Law Times

January 18, 2016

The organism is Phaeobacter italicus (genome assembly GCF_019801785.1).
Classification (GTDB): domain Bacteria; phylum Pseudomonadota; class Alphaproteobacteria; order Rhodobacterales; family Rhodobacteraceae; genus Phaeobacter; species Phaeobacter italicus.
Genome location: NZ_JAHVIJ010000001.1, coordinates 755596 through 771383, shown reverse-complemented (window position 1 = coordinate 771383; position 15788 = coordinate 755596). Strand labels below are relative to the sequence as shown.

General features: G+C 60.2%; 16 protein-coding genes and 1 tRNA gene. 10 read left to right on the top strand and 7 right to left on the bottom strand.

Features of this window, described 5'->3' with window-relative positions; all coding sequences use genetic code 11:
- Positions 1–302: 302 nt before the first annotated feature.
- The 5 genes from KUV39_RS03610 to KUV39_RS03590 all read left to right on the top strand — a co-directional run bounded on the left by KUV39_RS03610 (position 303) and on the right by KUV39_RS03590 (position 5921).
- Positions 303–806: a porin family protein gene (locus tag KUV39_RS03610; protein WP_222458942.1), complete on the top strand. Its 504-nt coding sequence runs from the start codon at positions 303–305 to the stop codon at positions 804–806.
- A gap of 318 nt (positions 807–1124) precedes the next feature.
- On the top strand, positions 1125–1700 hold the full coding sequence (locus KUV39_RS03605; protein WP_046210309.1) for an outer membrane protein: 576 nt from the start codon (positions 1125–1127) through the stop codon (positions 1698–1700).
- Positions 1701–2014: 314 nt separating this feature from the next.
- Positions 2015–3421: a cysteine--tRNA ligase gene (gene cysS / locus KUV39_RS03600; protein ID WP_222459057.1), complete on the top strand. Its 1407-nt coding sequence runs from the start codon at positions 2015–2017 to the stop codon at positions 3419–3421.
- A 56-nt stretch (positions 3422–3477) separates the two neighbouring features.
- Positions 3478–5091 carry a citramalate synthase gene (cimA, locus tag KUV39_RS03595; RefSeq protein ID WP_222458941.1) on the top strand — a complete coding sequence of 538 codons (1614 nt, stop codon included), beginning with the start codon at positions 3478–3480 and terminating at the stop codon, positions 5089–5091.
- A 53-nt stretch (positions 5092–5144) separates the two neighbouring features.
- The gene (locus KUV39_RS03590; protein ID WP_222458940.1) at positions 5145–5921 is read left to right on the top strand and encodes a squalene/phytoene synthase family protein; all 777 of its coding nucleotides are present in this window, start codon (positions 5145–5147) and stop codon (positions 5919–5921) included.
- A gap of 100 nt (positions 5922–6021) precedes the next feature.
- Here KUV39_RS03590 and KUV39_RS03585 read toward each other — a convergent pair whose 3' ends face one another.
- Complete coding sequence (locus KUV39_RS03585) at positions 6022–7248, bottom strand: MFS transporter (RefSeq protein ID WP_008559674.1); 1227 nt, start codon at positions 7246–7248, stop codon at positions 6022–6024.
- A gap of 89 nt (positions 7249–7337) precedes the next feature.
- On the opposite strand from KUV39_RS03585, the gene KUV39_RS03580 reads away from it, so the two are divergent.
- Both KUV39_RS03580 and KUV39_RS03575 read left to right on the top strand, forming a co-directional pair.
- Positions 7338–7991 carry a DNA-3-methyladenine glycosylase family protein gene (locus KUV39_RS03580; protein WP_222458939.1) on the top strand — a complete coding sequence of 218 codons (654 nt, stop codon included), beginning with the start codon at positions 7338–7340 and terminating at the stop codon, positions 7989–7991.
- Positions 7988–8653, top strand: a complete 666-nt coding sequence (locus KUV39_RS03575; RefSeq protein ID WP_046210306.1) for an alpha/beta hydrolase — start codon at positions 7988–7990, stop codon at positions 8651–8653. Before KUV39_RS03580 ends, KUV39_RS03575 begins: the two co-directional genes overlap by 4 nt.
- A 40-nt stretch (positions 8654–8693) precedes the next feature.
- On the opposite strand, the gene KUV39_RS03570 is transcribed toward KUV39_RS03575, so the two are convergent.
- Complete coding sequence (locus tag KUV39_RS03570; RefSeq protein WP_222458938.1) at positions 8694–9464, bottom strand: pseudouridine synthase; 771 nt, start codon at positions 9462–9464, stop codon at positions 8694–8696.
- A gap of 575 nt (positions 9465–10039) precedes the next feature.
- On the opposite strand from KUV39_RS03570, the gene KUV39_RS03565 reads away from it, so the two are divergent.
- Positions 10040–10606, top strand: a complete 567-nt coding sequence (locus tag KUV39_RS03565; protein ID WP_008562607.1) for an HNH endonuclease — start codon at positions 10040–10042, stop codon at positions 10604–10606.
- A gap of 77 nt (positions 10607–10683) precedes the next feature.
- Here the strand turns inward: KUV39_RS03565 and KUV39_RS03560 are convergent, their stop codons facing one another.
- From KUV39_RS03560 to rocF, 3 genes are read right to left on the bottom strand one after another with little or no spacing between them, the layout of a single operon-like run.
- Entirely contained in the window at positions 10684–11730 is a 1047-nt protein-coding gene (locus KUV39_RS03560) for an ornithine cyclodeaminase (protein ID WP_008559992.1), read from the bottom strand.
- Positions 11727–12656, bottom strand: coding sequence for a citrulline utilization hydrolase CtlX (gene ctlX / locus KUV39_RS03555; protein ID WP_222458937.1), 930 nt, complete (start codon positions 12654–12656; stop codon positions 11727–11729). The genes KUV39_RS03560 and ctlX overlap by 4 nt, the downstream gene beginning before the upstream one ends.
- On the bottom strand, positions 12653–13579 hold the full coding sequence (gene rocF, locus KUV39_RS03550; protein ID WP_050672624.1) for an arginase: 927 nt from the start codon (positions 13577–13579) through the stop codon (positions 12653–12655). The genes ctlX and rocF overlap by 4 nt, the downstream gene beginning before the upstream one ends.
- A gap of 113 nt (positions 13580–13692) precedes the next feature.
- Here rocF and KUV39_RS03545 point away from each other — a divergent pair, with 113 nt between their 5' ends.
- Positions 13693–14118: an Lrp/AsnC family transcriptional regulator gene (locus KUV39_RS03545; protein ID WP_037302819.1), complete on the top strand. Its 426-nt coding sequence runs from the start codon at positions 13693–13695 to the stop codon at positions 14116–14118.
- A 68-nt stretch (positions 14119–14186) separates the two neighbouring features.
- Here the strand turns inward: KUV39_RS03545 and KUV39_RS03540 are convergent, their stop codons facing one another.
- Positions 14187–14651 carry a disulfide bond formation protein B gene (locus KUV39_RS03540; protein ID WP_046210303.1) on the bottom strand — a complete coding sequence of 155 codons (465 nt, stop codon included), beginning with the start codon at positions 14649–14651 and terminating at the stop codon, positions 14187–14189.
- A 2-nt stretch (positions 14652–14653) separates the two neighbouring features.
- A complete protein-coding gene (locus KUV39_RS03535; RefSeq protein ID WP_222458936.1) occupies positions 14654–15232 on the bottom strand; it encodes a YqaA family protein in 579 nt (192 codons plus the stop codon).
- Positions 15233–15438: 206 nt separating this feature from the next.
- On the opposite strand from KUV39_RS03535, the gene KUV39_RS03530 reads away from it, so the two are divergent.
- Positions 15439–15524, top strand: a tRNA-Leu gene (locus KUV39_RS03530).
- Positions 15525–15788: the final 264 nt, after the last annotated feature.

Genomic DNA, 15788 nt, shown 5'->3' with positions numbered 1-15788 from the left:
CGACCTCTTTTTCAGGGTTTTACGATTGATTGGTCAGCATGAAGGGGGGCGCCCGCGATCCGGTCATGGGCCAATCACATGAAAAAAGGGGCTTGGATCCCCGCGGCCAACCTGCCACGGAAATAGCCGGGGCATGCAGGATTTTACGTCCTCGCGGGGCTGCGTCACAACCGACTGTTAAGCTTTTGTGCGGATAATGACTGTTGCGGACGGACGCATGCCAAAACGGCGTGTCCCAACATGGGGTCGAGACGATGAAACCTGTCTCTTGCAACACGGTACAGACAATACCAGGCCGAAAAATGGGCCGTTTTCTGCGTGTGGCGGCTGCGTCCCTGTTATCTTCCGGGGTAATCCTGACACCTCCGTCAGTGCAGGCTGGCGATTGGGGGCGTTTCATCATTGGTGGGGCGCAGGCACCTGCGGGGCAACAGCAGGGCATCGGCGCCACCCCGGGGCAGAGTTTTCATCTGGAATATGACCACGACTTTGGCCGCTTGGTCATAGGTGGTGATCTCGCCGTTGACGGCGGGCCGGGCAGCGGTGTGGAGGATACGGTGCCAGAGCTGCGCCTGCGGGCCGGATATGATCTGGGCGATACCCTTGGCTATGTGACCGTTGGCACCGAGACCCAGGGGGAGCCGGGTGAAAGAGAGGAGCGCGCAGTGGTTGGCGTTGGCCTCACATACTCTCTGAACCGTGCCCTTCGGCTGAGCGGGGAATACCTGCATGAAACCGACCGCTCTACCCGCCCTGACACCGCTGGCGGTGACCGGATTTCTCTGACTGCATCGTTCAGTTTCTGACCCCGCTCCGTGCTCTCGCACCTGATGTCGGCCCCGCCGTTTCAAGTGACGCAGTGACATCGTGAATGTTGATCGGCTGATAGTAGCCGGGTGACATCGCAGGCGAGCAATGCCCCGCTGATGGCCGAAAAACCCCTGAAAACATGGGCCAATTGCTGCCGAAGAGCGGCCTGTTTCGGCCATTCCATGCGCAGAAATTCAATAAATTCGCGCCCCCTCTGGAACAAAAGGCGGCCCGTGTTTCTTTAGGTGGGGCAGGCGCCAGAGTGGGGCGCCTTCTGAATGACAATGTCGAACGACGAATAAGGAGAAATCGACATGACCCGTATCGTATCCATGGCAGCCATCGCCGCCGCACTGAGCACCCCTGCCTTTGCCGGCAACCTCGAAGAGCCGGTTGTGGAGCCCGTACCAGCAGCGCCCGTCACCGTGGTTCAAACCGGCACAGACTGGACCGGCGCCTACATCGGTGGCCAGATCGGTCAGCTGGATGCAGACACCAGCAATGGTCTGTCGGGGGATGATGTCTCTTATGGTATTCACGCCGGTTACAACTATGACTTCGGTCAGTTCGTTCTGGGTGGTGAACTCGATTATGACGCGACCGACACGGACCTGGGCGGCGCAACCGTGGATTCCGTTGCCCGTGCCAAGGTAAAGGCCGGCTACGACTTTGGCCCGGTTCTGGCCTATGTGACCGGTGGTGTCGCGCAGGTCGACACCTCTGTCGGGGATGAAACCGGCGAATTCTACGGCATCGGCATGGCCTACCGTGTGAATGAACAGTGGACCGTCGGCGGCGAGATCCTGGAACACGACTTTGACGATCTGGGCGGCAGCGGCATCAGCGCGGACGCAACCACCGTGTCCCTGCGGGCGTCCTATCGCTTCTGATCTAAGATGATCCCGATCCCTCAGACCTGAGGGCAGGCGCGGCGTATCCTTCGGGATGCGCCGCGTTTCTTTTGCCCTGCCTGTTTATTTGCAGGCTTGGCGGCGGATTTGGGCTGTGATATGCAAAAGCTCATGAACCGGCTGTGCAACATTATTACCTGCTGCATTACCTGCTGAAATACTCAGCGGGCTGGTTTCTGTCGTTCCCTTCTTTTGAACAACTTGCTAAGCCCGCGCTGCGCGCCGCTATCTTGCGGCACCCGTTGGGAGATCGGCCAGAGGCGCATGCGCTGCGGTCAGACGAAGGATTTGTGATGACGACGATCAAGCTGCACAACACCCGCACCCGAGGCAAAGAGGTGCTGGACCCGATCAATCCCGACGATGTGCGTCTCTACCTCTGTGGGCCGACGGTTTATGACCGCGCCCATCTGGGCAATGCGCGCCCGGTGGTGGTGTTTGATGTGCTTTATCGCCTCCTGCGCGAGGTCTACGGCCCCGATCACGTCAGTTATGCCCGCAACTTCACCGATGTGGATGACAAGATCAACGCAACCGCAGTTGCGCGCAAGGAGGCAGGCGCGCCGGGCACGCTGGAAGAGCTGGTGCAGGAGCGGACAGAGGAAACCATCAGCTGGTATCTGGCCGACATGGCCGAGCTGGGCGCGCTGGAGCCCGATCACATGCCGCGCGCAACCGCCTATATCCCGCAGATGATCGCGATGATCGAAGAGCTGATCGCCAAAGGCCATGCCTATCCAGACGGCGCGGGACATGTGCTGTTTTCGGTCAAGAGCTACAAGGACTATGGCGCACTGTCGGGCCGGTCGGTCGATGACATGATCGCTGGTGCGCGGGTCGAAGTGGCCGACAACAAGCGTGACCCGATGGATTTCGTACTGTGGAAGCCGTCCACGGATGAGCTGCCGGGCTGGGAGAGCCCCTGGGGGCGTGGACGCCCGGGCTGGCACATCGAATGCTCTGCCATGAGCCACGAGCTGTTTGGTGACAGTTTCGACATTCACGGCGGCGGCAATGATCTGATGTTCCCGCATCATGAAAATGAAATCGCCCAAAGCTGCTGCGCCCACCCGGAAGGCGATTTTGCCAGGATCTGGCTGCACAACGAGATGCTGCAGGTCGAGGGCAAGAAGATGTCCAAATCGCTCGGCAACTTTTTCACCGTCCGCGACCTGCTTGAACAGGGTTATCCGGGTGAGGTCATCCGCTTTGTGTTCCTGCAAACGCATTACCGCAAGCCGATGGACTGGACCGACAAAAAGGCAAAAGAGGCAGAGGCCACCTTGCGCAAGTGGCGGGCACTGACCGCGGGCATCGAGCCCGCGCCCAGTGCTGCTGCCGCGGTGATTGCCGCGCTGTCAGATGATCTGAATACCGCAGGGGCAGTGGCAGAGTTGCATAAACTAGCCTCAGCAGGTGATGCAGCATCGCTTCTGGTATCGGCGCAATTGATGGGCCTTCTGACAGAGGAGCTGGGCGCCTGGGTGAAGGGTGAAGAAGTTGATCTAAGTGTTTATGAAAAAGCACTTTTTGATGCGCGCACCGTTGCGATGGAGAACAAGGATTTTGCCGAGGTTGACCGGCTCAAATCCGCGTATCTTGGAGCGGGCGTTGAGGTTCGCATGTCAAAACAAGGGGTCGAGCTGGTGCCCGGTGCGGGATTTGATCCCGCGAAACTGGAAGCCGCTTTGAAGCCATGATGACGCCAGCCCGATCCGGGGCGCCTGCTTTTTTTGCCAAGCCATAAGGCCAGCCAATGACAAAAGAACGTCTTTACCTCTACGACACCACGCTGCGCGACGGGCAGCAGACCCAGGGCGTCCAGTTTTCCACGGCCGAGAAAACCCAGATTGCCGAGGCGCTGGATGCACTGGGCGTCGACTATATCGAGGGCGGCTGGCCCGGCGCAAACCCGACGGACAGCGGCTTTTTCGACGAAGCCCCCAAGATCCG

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Page 2 January 18, 2016 • Law Times junction and process to this point is an attempt by Wong to mitigate his role in his disciplinary matter. "[The judges] were convinced that there's something going on here, something worth keeping the property from being disposed because, once it's gone, the plaintiff would be left with nothing more than a paper judgment." In the disciplinary action by the LSUC against Wong, he was ultimately ordered to pay costs of $50,000 and served a four-month suspension after admitting to the panel he failed to be on guard against being duped and abdicated his professional responsibilities by failing to supervise his real estate law practice in connection with12 transactions spanning 2003 to 2007. Wong fur- ther admitted he failed to disclose material facts to his lender and purchaser clients by failing to make reason- able inquiries regarding unusual features of the transac- tions and by failing to review or follow express lender in- structions. In writing its disciplinary penalty decision in 2013, the tribunal, chaired by lawyer Mark Sandler with Paul Dray, Seymour Epstein, Susan McGrath, and Ju- dith Potter agreeing, stated, "It was undisputed that Mr. Wong did not knowingly assist in the frauds." The agreed statement of facts detail that in eight trans- actions, the purchaser contributed no or nominal funds to the purchase. In seven transactions, surplus mortgage proceeds were disbursed back to the purchaser or a third party. Ten of the transactions included credits for unac- counted-for deposits. Ten of the transactions involved a f lip or resale of the property at a significantly higher pur- chase price than the initial purchase price. In four transactions, Wong acted for the vendor, pur- chaser, and the lender, the agreed statement of facts state, as well he did not advise the lender or purchaser of the potential conf lict and did not disclose material informa- tion that was relevant to the transactions. In his defence, Wong argued that members of his staff concealed the rel- evant information from him and conspired in part with Lee. He launched action against those employees and Lee in 2011, and the Mareva injunction is part of that con- tinuing action. In August of 2015, Wong successfully had an ex parte Mareva injunction placed against Lee, who he alleges was involved in at least one of the transactions in question. He alleges she conspired with members of his staff to perpe- trate the supposed frauds, and he pleaded a modus ope- randi to her scheming, asserting she used "other persons as puppets" to purchase properties in their names when, he alleges, the assets were actually being purchased by Lee, either for herself or for relatives. Justice MacKinnon wrote in his December decision that there was affidavit evidence from Wong that he mon- itored some of the movements in Lee's real estate holdings and discovered she sold five condominium units between February and October 2014. Wong swore to the court he feared the five condo sales were not consistent with the normal pattern of her real estate dealings. Lee's counsel argued that Wong was aware of seven other condo units that she owned and made no effort to sell, contradicting the claim she was trying to liquidate as- sets. Macdonald further argued she also purchased four other units in the eight months leading up to the first Ma- reva injunction. Macdonald called the allegations "frivo- lous" and that Wong did not proceed expeditiously and requested the injunction be struck. In extending the injunction, MacKinnon wrote that Lee failed to deal with specific allegations against her, gave inconsistent testimony, failed to co-operate in scheduling of questioning, and that, in turn, Wong had established a strong prima facie case. "I am required on this motion to consider all the evi- dence before Sutherland J. [in the August 2015 injunc- tion hearing] as now amplified before me," MacKinnon wrote. "Her real estate activity in 2014 together with her failure in 2015 to timely focus herself on this litigation leads me to objectively infer in all of the circumstances that there existed and still exists a significant risk of re- moval or dissipation of her assets." Macdonald says MacKinnon made errors in fact, missing a full affidavit, and that Lee "very clearly and explicitly" addressed specific allegations against her. In his motion for leave to appeal, Macdonald argues evidence was misconstrued and that Lee moved with all possible speed to address the allegations. The motion for leave to appeal further states that continuation of the injunction "is contrary to the exist- ing legal principles for granting such relief and unsup- ported by the acknowledged facts before the court." Brian Radnoff, partner with Lerners LLP, says ap- proval of such an injunction is fairly infrequent and one not granted by the court without a strong prima facie case. He says, as such, appeals of Mareva injunctions can be a difficult task. "You're essentially getting execution before judg- ment, so there's a fairly stringent test," he says. "If the judge is wrong and the evidence is different, then that's a good ground for appeal, but if the judge is correct in his observations of what the record was, it is a very dif- ficult appeal." Counsel for Wong could not be reached for com- ment by press time. LT "But then it becomes more of a po- litical thing," Bassani says. Bassani is also concerned about provisions that allow councils to pass additional criteria for determining what amounts to a minor variance. Currently, the Planning Act contains a four-part test. "Potentially, the new criteria could make minor variances more difficult to obtain and could result in more rezoning applications, which are less timely and more costly to submit and process," Bassani says. Initial indications are, however, that additional criteria will be few and far between. "The Ministry of Municipal Af- fairs and Housing set up a stakeholders committee and asked them to come up with additional criteria and they couldn't, which indicates how difficult it will be to do so," says one veteran mu- nicipal lawyer. Particularly impractical are the pro- visions of Bill 73 that require councils to provide descriptions of how submis- sions from the public have inf luenced decisions. "I think that the province is just trying to have councils explain their decisions, but they've done it in a very clumsy way," Lyons says. To be sure, in many cases municipal staff members make recommendations to council by way of a report. In these cases, council could merely cite the rea- sons given in the report. "But there are situations where councillors don't take staff 's advice and other situations where decisions are not unanimous," Lyons notes. As well, given that transcripts of public hearings are hardly the norm, councillors may have difficulties re- calling individual submissions. "That's not as much of a problem in large municipalities, where media coverage can provide a record, as it is in smaller places," Lyons says. Besides, public submissions are fre- quently not to council. "In practice, most of the deputa- tions are made to committees of coun- cil," Flowers observes. "In Toronto, that means about seven or eight out of 45 councillors are present to hear the submissions. Some are not always there, some leave in the middle, and some aren't always listening. So how is council going to explain how oral sub- missions made at an earlier committee impacted their decisions?" However that may be, Bill 73 has re- ceived Royal assent. Some provisions are in force, but most will come into force at future dates that have not yet been identified. LT NEWS Real estate lawyer says staff concealed information Continued from page 1 New rules could make minor variances hard to get Continued from page 1 'I think that the province is just trying to have councils explain their decisions, but they've done it in a very clumsy way,' says Catherine Lyons.